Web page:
On March 12, 2018, we issued an alert analyzing the United States Supreme Court’s decision in Texas v. New Mexico, 138 S.Ct. 954 (2018), allowing the United States to intervene in an interstate water compact dispute between Texas and New Mexico. On May 22, 2018, New Mexico filed counterclaims against both Texas and the United States.  Along with several other high-profile water law cases that have either recently been decided or are scheduled for hearings or oral argument,  New Mexico’s move last week highlights the growing tension over the allocation of an increasingly scarce resource.
In 2013, Texas filed an original jurisdiction action with the Supreme Court alleging that New Mexico is violating the Rio Grande Compact of 1938 (“Compact”) by illegally diverting water from the Elephant Butte Reservoir, in part because 2500 new groundwater wells in New Mexico are impacting the amount of water available to flow across the border into Texas. The United States moved to intervene arguing that New Mexico is violating the Compact by allowing diversion of surface water and pumping of groundwater that is hydrologically connected to the Rio Grande and that these diversions interfere with the United States’ contractual obligations to deliver water to its customers, including to the country of Mexico under the 1906 Convention Between the United States and Mexico. New Mexico filed a motion to dismiss and challenged the United States’ intervention, but the Court allowed the United States to intervene and referred the case back to the special master for further proceedings.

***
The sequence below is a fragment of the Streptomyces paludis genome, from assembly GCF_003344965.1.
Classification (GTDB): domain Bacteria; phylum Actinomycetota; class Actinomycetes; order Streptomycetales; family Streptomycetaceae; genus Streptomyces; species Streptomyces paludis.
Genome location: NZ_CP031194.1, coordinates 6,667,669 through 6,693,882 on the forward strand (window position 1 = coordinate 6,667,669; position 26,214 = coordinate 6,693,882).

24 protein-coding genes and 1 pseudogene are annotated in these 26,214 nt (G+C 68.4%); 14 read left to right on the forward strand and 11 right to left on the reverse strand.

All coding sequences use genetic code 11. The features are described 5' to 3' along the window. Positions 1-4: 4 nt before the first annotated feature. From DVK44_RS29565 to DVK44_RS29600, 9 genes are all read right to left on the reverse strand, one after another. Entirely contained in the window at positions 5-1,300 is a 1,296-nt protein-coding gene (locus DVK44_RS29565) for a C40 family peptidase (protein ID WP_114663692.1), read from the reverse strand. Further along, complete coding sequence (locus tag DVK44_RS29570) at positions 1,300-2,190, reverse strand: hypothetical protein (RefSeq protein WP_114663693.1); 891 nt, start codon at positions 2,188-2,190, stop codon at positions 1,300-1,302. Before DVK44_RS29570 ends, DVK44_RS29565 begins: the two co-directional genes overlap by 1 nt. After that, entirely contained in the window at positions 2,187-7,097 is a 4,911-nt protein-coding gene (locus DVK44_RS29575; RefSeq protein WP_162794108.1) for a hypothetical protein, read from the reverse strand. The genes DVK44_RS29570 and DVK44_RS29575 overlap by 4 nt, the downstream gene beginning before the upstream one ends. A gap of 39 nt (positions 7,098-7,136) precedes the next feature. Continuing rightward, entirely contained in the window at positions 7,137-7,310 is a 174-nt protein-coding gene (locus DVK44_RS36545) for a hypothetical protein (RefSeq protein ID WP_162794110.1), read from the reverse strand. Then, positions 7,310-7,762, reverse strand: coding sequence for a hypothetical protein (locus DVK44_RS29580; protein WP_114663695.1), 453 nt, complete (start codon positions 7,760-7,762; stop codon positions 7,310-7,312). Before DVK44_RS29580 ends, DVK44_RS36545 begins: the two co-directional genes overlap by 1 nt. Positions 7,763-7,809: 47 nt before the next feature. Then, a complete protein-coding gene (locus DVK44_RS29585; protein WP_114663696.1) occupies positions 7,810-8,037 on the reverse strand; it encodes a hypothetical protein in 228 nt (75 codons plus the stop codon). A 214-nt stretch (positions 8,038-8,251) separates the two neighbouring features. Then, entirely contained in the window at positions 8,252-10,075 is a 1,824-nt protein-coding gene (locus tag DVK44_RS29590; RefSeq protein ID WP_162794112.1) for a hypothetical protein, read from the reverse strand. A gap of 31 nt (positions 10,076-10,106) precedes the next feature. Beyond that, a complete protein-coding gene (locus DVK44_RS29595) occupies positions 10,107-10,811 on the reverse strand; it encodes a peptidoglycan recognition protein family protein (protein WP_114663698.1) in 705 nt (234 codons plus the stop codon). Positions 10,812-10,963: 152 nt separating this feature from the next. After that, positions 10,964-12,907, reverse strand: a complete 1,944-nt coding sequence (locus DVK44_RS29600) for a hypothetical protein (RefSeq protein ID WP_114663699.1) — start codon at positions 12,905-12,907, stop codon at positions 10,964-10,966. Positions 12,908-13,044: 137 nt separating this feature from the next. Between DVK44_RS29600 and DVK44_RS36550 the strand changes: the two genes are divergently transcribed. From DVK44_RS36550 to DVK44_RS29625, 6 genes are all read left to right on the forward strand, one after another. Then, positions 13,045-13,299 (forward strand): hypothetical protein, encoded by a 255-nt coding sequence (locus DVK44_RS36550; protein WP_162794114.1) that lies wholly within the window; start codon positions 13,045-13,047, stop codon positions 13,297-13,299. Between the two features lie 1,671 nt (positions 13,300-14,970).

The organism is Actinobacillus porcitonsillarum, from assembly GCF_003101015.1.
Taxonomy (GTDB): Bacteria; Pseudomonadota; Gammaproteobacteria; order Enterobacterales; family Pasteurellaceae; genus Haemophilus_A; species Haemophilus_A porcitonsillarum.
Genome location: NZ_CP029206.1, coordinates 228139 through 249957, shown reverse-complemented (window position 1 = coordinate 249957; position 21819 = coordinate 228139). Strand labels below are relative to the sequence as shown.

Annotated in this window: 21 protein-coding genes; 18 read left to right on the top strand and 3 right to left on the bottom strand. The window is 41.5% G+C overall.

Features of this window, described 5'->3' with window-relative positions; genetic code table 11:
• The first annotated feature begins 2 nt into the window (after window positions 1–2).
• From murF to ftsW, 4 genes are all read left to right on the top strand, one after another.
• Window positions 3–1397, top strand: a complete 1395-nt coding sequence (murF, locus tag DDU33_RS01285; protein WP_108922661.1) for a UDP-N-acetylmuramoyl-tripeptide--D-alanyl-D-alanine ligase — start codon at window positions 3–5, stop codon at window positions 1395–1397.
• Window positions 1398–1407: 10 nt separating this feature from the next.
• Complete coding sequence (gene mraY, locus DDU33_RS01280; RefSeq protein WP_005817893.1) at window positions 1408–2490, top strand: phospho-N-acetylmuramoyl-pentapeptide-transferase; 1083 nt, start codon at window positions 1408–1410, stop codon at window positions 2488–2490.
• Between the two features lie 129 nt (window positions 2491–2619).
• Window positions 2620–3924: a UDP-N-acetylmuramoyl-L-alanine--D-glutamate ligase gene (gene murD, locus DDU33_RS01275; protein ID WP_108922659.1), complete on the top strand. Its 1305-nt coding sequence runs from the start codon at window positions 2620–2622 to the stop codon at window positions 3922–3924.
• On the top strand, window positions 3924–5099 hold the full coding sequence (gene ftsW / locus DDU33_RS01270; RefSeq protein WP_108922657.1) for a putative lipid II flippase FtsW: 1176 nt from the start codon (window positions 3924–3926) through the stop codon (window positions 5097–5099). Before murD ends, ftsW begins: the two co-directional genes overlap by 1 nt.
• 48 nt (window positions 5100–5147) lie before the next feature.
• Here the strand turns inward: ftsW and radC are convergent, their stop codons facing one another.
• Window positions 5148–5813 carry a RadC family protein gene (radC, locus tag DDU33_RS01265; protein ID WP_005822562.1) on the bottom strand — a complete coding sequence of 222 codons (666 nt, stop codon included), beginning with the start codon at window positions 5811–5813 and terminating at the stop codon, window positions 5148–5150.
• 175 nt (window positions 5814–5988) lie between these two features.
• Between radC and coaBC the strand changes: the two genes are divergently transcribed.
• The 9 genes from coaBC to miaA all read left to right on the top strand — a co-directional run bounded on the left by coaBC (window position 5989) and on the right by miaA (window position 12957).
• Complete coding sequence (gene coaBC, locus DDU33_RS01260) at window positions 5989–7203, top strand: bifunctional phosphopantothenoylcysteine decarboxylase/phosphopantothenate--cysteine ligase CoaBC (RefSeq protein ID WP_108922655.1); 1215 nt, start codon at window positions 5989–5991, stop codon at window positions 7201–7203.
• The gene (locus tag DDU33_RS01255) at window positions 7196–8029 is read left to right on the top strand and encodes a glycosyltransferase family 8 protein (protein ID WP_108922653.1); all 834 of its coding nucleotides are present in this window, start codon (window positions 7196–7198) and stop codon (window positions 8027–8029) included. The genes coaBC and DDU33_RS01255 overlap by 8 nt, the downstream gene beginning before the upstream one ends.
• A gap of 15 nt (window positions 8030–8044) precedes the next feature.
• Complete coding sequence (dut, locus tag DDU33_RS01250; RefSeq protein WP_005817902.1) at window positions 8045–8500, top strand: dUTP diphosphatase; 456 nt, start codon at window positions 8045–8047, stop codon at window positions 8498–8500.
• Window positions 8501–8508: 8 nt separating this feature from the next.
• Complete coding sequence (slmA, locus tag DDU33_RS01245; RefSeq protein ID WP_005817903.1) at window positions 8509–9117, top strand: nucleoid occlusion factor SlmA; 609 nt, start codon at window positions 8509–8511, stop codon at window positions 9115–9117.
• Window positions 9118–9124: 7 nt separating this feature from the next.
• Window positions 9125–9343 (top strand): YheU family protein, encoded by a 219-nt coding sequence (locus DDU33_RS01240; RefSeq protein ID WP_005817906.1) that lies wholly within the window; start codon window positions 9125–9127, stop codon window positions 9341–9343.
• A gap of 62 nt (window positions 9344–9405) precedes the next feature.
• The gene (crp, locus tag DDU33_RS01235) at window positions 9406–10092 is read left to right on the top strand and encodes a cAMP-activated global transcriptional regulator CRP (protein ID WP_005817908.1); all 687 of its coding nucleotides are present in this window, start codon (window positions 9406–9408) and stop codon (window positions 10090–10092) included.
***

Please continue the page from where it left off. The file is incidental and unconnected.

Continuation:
In its recent filing, New Mexico asserted nine counterclaims.  Essentially, New Mexico asserts that Texas has allowed unauthorized depletions that have increased over time, diminishing the waters allocated to New Mexico under the Compact, and that the United States has improperly implemented changes to the Rio Grande Project—an irrigation, hydroelectricity, flood control, and interbasin water transfer project operated by the United States Bureau of Reclamation—that have affected the apportionment of waters between the two states. New Mexico’s arguments throughout this dispute assert that the Compact does not address groundwater use, which is regulated by state law, and therefore the Compact cannot be used to interfere with New Mexico’s groundwater users.
New Mexico Attorney General Hector Balderas has said that the case is about protecting New Mexico’s farmers, ranchers, and small businesses. He announced that New Mexico’s “legal strategy will hold Texas and the federal government accountable for the significant amount of precious water being misappropriated that rightfully belongs to New Mexico’s working families and small businesses, and for the federal government not using proper accounting and failing to ensure reasonable water delivery improvements.”  New Mexico also filed answers to the claims filed by Texas and the United States in the case.
The outcome of this case will likely significantly affect agricultural, municipal, and industrial water users throughout Texas and New Mexico, particularly if the Court finds that the Compact does indeed control the use of groundwater based on its hydrogeological connection to surface water. Such a ruling also could impact states rights more broadly in situations where interstate water compacts exist, as is the case in many regions of the United States.